From Green to Evergreen by Dr.M.S.Swaminathan ; Published by Academic Foundation ; Pages 410; Price Rs 1195/-
The book under review has a Preface by Jeffrey Sachs who is Director of the Earth Institute at Columbia University, where he holds the title of University Professor, the highest rank Columbia bestows on its faculty. He is known as one of the world's leading experts on economic development and the fight against poverty. Sachs has this to say of Dr.M.S.Swaminathan. “Swaminathan’s wisdom is not readily summarised, so my best advice is to read carefully, savour and ponder these essays….. He brims with ideas, prescriptions, policy plans and experiments. He knows that we can meet the great sustainability challenges ahead, but only through tremendous will, scientific knowledge , ethical commitment and openness to partnership and cooperation.” He has been described by the United Nations Environment Programme as “the Father of Economic Ecology.”
Dr.M. S. Swaminathan is a world scientist, a Member of the Rajya Sabha, a member of the National Advisory Council, Government of India and the Chairman of the M. S. Swaminathan Research Foundation. He is a former Director General of the Indian Council of Agricultural Research and of the International Rice Research Institute. He is also the recipient of numerous awards, including the first World Food Prize. He was one of three from India included in Time magazine’s 1999 list of the “20 most influential Asian people of the 20th century,” the other two being Mahatma Gandhi and Rabindranath Tagore .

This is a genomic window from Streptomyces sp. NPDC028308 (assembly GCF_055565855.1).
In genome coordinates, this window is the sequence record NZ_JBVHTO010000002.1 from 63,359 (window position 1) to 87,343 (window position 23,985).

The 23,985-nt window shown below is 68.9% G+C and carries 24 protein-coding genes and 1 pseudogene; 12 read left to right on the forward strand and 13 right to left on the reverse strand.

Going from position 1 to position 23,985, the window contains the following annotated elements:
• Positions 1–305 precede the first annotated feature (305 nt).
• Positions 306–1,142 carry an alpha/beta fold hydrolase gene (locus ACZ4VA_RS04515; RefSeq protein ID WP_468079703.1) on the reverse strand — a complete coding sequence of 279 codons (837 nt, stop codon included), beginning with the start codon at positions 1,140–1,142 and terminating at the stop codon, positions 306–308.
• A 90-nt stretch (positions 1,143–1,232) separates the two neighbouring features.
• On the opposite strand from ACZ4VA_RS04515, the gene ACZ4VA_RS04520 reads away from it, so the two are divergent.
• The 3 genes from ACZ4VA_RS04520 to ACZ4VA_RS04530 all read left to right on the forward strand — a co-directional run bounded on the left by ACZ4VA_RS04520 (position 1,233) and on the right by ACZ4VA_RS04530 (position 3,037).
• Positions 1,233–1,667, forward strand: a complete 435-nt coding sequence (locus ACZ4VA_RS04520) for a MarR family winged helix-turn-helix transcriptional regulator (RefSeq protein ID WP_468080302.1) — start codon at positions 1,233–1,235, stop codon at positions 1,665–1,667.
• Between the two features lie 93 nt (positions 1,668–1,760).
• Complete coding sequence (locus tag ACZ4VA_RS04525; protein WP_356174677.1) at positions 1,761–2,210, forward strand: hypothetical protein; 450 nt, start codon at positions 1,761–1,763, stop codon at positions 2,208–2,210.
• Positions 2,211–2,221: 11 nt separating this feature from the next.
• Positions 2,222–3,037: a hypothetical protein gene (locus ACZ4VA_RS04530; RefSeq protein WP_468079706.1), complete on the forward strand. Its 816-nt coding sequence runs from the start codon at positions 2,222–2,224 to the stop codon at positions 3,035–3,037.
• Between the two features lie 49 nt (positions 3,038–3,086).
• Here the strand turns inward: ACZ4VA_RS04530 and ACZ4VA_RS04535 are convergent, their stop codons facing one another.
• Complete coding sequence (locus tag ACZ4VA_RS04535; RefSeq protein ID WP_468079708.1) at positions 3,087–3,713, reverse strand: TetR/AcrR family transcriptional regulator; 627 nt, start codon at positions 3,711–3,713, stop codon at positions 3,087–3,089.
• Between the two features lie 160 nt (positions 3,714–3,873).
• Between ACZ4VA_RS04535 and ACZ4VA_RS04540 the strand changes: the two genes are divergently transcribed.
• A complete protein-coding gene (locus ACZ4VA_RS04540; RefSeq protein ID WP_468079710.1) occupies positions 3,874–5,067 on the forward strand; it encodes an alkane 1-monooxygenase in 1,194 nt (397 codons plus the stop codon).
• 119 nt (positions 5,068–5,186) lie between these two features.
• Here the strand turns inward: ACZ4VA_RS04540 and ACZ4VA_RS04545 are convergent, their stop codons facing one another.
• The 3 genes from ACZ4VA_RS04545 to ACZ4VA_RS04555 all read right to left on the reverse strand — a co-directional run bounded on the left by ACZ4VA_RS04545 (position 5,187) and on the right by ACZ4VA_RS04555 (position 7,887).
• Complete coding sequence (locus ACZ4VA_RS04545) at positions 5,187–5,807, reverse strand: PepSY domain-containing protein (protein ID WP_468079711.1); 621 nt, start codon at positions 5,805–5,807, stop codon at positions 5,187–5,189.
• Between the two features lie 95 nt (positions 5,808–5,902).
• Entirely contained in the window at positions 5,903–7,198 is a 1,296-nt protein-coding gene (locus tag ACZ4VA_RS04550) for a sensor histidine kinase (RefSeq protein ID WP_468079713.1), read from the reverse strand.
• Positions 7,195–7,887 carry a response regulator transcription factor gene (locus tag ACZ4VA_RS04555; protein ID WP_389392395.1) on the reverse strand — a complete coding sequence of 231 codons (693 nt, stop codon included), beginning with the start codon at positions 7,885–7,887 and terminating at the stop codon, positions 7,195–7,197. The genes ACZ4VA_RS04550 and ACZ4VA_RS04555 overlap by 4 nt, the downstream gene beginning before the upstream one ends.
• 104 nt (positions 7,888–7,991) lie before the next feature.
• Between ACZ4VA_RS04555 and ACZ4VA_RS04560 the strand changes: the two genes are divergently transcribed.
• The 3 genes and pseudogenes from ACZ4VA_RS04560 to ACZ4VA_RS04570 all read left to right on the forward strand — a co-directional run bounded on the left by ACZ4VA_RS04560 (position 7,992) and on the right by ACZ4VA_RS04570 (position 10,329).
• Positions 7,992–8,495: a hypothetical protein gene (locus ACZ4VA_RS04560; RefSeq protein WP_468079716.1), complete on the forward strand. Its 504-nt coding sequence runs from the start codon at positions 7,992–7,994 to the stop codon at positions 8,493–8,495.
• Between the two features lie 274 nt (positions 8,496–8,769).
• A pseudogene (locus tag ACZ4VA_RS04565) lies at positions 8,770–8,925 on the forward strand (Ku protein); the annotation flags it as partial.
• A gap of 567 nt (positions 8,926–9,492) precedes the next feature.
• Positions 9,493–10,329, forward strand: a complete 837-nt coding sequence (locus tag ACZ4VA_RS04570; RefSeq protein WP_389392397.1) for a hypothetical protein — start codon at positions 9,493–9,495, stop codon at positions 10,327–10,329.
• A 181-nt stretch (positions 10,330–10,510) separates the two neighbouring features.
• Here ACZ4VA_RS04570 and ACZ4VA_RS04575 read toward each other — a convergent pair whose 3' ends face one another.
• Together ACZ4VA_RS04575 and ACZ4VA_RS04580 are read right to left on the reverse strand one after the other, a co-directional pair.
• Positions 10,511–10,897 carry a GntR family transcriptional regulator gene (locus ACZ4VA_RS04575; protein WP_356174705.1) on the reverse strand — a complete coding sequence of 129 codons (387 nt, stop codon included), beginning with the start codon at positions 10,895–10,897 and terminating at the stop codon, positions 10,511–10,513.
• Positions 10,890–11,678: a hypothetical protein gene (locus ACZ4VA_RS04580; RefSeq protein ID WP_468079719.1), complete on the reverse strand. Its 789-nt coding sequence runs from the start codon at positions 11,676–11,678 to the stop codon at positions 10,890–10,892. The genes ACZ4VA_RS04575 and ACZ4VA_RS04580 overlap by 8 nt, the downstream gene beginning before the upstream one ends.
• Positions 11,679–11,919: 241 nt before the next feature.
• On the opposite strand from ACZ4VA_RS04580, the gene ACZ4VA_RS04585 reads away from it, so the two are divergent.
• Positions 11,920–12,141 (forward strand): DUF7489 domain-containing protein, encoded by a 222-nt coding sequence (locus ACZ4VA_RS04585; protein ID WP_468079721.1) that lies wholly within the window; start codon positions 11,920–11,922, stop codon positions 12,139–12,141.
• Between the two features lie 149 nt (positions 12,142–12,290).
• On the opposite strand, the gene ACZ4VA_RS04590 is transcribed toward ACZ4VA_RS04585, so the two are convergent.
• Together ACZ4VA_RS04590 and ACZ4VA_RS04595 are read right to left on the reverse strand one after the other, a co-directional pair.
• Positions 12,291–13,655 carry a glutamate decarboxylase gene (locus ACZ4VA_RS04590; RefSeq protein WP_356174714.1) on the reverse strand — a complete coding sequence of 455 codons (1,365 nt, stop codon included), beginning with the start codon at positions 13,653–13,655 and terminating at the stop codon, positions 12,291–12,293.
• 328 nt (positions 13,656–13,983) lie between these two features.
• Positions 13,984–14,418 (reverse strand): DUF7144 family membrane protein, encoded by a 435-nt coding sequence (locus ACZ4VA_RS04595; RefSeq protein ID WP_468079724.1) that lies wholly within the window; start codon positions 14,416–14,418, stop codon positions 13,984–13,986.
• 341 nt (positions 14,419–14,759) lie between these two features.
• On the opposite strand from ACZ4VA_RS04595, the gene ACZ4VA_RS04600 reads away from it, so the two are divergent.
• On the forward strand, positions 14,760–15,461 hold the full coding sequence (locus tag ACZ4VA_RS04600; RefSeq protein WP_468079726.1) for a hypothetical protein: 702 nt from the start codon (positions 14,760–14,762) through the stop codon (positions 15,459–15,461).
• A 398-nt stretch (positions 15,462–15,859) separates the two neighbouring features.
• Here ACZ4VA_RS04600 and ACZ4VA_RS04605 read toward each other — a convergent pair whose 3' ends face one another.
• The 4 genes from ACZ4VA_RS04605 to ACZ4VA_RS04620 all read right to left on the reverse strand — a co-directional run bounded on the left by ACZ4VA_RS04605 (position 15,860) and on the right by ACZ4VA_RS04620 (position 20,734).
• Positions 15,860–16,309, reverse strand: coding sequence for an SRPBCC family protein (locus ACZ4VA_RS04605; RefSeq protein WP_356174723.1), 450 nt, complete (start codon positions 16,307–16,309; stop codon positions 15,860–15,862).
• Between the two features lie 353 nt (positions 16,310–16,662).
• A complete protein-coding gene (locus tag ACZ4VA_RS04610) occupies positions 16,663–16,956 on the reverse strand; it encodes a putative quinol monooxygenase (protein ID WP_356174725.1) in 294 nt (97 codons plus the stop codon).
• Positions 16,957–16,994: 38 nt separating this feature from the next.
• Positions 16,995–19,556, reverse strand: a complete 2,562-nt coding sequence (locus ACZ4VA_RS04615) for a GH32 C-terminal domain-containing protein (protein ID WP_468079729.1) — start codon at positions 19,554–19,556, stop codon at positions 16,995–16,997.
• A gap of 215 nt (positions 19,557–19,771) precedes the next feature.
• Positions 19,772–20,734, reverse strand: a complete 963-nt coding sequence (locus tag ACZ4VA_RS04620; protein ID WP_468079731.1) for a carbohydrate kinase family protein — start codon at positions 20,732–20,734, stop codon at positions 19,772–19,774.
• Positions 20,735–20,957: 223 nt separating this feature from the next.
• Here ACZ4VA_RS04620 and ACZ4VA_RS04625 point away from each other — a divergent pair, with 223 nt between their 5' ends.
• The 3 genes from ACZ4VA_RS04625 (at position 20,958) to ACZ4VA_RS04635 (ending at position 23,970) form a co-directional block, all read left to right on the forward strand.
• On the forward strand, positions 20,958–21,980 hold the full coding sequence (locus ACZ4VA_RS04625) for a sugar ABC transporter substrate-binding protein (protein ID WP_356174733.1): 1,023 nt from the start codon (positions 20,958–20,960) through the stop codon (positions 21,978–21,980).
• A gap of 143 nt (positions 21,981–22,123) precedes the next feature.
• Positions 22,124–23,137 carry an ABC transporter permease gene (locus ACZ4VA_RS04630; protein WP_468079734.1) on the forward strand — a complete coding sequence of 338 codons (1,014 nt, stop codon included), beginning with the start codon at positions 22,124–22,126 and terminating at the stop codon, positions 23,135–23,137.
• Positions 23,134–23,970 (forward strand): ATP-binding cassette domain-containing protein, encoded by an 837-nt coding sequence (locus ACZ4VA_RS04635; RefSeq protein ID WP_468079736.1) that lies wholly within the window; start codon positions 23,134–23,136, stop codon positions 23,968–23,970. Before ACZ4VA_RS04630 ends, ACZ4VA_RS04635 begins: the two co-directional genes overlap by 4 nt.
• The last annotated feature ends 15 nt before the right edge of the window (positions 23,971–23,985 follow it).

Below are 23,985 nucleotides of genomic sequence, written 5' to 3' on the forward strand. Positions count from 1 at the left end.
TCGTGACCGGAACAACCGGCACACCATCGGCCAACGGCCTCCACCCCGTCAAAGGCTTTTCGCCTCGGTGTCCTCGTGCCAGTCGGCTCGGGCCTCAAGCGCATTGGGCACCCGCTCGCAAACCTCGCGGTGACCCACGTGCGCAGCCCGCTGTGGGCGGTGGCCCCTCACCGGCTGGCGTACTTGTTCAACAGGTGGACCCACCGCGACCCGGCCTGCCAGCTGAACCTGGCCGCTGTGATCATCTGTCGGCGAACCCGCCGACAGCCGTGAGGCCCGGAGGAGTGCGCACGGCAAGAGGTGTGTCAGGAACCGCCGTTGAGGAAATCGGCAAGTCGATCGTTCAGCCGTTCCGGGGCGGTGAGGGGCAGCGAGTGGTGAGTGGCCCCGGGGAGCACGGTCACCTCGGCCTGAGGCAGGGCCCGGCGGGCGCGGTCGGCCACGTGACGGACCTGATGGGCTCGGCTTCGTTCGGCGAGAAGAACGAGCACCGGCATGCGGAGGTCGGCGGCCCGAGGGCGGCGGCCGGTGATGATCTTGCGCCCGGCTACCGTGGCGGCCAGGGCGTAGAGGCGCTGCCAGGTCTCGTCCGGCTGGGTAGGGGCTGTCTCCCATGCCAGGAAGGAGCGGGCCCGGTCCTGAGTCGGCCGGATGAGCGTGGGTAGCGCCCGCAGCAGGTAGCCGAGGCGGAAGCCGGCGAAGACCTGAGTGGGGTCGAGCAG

Dr. M S Swaminathan is known as the Father of the Green Revolution in India for his leadership and success in introducing and further developing high-yielding varieties of wheat in India.
The Indian Government has honoured him with its prestigious national decorations like Padma Shri and Padma Bhushan and he has been the recipient of numerous awards and prizes and medals from all over the world. He has amassed over a hundred awards, national and International. He is highly eligible for the Nobel Prize. He has to his credit a number of books.
The book under review is wonderful collection of forty six essays and describes the key components of an ecologically sound, evergreen revolution.